Metro previously allowed the FBI's "Faces of Global Terrorism" announcements to appear on the buses before the bureau pulled the ads. The FBI ads - which picture 16 terrorism suspects, most of whom are non-white, Muslim and living overseas - were dropped in June over concerns they perpetuated negative stereotypes of Muslims.
The New York-based American Freedom Defense Initiative and organization president Pamela Geller have sued King County claiming the county is violating the free speech rights of the organization's members by not allowing it to replicate the defunct FBI ads.
Reached for comment Tuesday, a county Department of Transportation spokesman said the county had not yet recieved the lawsuit. He declined to comment on the allegations.
Geller's better known organization, Stop Islamization of America, has been named as a hate group by the Anti-Defamation League and the Southern Poverty Law Center. Geller gained some national attention for opposing an Islamic cultural center in Lower Manhattan in 2010, which she and Robert Spencer - vice president of the American Freedom Defense Initiative and a plaintiff in the King County lawsuit - famously and falsely described as a "victory mosque" celebrating the Sept. 11 attacks.
Geller has more recently made outlandish claims about President Obama's parentage, denied the ethnic cleansing of Bosnian Muslims and established close ties to white supremacist organizations.
According to the Anti-Defamation League, she and Spencer were cited in the manifesto of Anders Behring Breivik, a Norwegian gunman who killed 77 people on a political retreat. Following the tragedy, Geller said the slain campers were playing "anti-Semitic war games," had a "pro-Islamic agenda," and were not "pure Norwegian."
The pair have also used advertisements on public property to spark controversy, most recently by buying ads in New York City describing Muslims as "savages." Now, Spencer and Geller would like to replicate an FBI announcement previously posted on the sides of Metro buses as well as billboards around Seattle.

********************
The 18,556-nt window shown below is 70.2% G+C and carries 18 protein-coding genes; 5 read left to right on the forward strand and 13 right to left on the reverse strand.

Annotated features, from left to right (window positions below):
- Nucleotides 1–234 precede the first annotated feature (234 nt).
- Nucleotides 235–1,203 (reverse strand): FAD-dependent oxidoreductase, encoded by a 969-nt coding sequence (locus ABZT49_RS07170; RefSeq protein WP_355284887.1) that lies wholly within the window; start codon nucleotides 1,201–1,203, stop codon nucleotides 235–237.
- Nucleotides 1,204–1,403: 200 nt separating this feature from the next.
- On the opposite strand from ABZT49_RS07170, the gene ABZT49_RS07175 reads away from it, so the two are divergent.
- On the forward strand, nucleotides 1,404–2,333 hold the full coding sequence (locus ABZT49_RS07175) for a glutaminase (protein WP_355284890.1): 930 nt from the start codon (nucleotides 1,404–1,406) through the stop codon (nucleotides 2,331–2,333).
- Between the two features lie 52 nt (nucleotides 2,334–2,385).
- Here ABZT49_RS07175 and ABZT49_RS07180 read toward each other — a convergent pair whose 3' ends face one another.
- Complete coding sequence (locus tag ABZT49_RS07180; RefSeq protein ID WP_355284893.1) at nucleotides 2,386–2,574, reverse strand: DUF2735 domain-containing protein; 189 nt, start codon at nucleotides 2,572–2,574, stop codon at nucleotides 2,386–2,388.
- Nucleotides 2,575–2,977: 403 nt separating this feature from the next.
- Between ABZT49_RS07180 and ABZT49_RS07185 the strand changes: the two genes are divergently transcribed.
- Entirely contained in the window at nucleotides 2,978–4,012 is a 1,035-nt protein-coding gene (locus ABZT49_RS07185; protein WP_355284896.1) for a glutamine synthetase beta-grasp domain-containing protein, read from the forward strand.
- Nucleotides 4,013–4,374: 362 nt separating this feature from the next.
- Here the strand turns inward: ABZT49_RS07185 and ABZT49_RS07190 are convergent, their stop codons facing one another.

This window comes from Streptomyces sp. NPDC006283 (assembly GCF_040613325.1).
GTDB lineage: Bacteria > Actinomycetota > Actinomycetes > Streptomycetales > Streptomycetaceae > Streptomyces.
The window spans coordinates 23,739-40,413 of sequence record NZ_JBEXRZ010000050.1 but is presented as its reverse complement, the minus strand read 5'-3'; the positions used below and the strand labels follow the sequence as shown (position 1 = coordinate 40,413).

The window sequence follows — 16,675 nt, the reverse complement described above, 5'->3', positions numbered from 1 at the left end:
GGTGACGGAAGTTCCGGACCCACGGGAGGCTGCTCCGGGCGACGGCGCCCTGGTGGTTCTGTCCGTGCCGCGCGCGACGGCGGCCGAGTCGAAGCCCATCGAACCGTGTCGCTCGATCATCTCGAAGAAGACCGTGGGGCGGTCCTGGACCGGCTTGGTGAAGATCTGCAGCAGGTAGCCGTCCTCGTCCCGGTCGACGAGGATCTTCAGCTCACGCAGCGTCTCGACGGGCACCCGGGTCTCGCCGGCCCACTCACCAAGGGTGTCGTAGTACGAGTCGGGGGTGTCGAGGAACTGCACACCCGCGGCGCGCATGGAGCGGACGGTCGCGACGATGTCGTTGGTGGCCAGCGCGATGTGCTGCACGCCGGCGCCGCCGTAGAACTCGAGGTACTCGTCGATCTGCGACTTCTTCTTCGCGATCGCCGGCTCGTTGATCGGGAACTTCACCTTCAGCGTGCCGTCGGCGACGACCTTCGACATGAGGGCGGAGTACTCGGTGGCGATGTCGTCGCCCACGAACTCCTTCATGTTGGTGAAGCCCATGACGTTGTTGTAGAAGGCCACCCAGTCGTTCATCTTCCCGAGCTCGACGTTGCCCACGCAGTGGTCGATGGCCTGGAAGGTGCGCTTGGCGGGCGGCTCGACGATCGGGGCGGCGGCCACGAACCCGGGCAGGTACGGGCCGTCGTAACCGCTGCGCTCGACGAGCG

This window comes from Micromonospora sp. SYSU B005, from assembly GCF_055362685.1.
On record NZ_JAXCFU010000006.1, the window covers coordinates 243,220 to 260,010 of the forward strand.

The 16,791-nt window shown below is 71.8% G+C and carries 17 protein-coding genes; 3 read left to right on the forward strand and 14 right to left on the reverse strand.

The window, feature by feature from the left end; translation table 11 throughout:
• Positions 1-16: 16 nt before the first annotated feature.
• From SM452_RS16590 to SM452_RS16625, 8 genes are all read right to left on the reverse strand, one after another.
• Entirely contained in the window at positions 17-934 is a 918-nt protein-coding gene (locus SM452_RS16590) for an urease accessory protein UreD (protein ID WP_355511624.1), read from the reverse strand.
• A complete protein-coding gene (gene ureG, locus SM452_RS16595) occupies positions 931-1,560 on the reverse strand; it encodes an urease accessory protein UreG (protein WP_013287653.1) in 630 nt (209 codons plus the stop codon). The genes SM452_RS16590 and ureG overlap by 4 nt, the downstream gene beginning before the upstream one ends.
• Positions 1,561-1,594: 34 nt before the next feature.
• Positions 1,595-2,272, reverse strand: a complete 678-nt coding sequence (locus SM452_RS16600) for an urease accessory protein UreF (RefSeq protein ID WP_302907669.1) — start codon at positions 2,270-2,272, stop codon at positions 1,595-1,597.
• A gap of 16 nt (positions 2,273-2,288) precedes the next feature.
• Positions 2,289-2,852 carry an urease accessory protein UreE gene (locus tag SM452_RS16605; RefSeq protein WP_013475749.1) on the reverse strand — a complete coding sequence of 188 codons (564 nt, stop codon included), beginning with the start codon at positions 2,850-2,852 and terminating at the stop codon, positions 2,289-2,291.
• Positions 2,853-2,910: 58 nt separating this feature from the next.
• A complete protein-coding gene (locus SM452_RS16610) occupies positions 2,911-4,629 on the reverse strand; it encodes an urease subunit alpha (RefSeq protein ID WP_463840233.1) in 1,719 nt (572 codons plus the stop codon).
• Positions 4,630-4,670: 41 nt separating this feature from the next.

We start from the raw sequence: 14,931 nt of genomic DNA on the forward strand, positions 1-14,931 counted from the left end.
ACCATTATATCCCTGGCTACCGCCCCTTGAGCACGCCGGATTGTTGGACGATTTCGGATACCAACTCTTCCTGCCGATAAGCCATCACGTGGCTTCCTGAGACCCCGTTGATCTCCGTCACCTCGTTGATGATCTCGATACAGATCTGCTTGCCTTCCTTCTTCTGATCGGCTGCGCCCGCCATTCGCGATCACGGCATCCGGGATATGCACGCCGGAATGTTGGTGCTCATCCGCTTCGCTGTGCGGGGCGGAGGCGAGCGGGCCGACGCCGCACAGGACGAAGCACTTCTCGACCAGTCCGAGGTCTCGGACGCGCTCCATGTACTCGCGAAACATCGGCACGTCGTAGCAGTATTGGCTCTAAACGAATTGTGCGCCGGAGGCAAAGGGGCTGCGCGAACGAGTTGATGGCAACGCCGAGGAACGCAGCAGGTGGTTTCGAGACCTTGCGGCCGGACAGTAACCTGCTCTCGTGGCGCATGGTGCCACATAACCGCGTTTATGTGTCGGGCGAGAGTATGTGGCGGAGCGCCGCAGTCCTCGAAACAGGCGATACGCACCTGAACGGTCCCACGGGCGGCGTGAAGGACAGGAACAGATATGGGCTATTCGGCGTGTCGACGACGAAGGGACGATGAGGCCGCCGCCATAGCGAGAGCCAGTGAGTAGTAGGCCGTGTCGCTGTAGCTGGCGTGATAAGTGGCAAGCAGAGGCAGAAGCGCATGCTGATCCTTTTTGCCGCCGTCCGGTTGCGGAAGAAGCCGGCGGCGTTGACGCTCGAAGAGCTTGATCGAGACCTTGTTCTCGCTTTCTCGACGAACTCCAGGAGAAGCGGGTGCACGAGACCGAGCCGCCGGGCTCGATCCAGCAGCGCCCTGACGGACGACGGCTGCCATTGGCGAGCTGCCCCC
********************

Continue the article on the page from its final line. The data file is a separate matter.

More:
According to the lawsuit filed in U.S. District Court in Seattle, Metro rejected the American Freedom Defense Initiative advertisement on the grounds that it is misleading, demeaning and disruptive. Attorneys for the group contend Metro simply doesn't like the message and is limiting speech inappropriately.
Among the critics of the FBI ads was U.S. Rep. Jim McDermott, D-Seattle, who faulted the ads for "pointing a finger at a group of people, profiling them."
"I don't think that's fair and I don't think its good for our society," McDermott told The Associated Press in June. "It doesn't make us safer."
Metro's advertising policy drew fire three years ago from a pro-Palestinian group which wanted to post advertisements reading in part "Israeli War Crimes / Your Tax Dollars at Work." Metro rejected the ads, drawing a lawsuit by advertisement sponsor, the Seattle Mideast Awareness Campaign, as well as the American Civil Liberties Union.
That dispute prompted King County to adopt new rules for bus advertisements. Those rules were in place when the taxpayer-sponsored version of the American Freedom Defense Initiative ad appeared on Metro buses earlier this year.
Attorneys for the group contend Metro's decision was not a "content neutral" restriction on speech, but was instead a reaction to the point-of-view offered by the group. They've asked that the court order Metro to accept the advertisement, and that King County pay for the costs of the lawsuit.
King County has not yet responded to the lawsuit, which was filed Monday.